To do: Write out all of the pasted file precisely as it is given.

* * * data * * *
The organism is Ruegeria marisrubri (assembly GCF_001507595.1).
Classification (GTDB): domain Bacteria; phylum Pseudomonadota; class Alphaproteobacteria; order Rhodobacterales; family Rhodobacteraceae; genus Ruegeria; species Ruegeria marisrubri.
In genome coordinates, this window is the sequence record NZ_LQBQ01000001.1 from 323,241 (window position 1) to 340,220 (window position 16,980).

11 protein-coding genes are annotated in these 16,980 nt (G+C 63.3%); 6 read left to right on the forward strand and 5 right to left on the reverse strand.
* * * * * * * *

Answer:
The organism is Ruegeria marisrubri (assembly GCF_001507595.1).
Classification (GTDB): domain Bacteria; phylum Pseudomonadota; class Alphaproteobacteria; order Rhodobacterales; family Rhodobacteraceae; genus Ruegeria; species Ruegeria marisrubri.
In genome coordinates, this window is the sequence record NZ_LQBQ01000001.1 from 323,241 (window position 1) to 340,220 (window position 16,980).

11 protein-coding genes are annotated in these 16,980 nt (G+C 63.3%); 6 read left to right on the forward strand and 5 right to left on the reverse strand.